The MSU study confirmed that at 91 degrees, livewell water temperature is a serious problem for bass. You want to keep the temperature in your livewell close to the water temperature the fish came out of. It is important to remember that the temperature gauge on your boat is reading the water temperature near the surface, and your bass may have been living at a depth with a lower temperature than you show on your boat.

Once the livewell temperature reaches 84 degrees, keep it from getting any warmer by cooling it down with ice. Sudden temperature change of more than 7 degrees can be harmful to largemouth bass. To allow for longer, slower cooling of the water in your livewell, use block ice if available, or freeze water in a plastic bottle or another container and place in the livewell. Keep frozen plastic water bottles in your ice chest, so you can place them in your livewell to cool water as needed. At the weigh-in, fill your weigh-in bag with cooled water from your livewell rather than dipping in warm lake water.

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Pro Tip #1

Water temperature is the most important factor in bass survival. Maintain temperatures of no more than 84 degrees in your live well and weigh bag. Keep frozen water bottles in your ice chest to use for cooling the water as needed.

The amount of dissolved oxygen in your livewell and weigh bag is a factor in largemouth survivability.

Bass and all fish obtain needed oxygen by passing water over their gills. The MSU study proved that the minimum level of dissolved oxygen in your livewell is 5.5 ppm. It also showed that higher oxygen (8.5 ppm) was not a problem at 77 degrees or 84 degrees, but these higher dissolved oxygen concentrations were not enough to prevent mortality at 91 degrees where the mortality rate was over 50%. In other words, oxygen is essential, but more oxygen will not make up for too-warm temperatures.

Cool water is essential to survival, but cooling water also aids providing sufficient oxygen. Cool water holds more oxygen and reaerates faster than warmer water, and bass in cooler water use less oxygen than bass in warmer water. In addition, more or bigger fish in your livewell use dissolved oxygen faster.

More oxygen can be added to your livewell by adding fresh water periodically, but you must remember to add ice to maintain temperatures below 84 degrees. Add air to your live well diffused through an air stone creating small bubbles or run recirculating aerators continuously to maximize the amount of oxygen absorbed in the water.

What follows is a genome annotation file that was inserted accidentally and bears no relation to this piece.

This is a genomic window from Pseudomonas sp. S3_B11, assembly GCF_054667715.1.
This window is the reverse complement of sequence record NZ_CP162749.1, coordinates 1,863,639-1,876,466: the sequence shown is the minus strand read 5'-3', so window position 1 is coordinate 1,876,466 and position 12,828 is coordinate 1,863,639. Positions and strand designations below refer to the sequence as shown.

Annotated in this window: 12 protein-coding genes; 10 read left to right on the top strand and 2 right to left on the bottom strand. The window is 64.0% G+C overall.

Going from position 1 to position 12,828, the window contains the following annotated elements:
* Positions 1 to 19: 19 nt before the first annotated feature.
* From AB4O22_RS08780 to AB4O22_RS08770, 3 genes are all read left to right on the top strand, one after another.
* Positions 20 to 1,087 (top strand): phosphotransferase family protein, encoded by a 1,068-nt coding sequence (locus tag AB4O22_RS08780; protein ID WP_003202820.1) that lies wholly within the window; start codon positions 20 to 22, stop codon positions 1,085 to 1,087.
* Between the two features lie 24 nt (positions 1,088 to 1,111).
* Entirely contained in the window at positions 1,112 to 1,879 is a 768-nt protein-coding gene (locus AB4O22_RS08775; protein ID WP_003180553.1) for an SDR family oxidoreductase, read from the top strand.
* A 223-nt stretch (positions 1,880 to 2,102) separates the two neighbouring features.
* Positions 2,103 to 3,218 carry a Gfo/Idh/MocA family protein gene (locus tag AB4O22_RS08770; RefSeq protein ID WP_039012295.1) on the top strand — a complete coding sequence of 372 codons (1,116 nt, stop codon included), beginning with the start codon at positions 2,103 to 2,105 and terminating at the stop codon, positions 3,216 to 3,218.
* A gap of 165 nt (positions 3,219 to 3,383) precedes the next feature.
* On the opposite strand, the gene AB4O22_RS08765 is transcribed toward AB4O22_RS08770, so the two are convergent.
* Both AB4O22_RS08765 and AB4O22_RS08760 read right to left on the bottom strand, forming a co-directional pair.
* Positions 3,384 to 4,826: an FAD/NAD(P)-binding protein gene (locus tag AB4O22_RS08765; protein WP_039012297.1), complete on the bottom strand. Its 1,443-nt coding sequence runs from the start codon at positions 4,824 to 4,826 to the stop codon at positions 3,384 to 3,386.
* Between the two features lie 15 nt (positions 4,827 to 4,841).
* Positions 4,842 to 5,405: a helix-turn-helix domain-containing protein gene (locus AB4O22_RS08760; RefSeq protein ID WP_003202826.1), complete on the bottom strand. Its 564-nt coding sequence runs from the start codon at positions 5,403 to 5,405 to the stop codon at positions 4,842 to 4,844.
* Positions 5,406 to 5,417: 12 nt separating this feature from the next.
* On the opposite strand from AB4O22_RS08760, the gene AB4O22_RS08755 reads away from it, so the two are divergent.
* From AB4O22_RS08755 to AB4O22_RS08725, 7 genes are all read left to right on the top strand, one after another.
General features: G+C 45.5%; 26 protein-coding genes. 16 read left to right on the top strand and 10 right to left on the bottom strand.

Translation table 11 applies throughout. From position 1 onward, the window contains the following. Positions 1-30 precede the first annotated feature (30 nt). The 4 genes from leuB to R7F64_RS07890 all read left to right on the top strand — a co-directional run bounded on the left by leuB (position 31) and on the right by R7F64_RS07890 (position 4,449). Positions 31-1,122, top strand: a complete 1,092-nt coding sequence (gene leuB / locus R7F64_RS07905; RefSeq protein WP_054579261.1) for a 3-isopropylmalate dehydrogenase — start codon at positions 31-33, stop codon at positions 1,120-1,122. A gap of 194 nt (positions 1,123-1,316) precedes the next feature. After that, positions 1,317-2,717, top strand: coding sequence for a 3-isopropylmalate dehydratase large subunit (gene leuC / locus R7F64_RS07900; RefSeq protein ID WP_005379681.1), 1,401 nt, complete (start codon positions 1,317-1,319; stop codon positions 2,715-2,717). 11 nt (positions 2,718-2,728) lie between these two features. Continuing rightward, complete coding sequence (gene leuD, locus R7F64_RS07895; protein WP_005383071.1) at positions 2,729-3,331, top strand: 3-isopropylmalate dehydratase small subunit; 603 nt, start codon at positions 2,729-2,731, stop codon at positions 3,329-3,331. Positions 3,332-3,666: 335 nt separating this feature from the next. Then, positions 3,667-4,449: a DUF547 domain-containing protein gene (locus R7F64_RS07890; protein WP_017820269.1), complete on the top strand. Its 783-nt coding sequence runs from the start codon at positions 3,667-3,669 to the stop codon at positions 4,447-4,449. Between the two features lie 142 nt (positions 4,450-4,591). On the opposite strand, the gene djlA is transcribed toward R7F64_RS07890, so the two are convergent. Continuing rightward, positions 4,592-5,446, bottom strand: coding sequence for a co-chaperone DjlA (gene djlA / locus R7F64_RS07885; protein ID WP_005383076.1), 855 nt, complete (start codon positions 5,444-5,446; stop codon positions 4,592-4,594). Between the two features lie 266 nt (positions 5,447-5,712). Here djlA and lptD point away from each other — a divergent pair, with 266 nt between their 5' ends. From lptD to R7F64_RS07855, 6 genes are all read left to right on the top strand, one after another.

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Pro Tip #2

Fish need oxygen. Maximize aeration and flush the live well with fresh water periodically to ensure you have adequate oxygen levels.

The MSU study confirmed that the amount of angling time does impact survivability.

Largemouth bass angled for one minute survived better than did those angled for three minutes. However, if the fish is landed quickly and handled carefully, catch and release has a minimal effect on survival.

Bass have a protective slime coating that helps to protect them from disease. It is important to be careful to not remove this coating when handling your fish. Wet your hands when handling the fish. It is also important to not "boat flip" your fish directly onto the rough dry carpet or deck of your boat as that will cause slime loss. Grip the fish's is lower jaw to remove the hook. Remove the hook as quickly as possible and use caution to not damage the gills. Keep the fish out of water for as short a time as possible.

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Pro Tip #3

Land your fish as quickly as possible and keep them in the air for as little time as possible. Wet your hands before handling the fish being careful not to remove the protective slime or damage the gills. Don’t "boat flip" your bass onto the deck.

Anglers should be especially careful when handling big bass not to damage the jaw. If the jaw is damaged, it is likely the bass will no longer be able to feed, leading to higher rates of mortality.

Hold bass in a fully vertical position or use two hands to support the body. Using a single hand to hold a bass without proper weight distribution can damage or dislocate the jaw.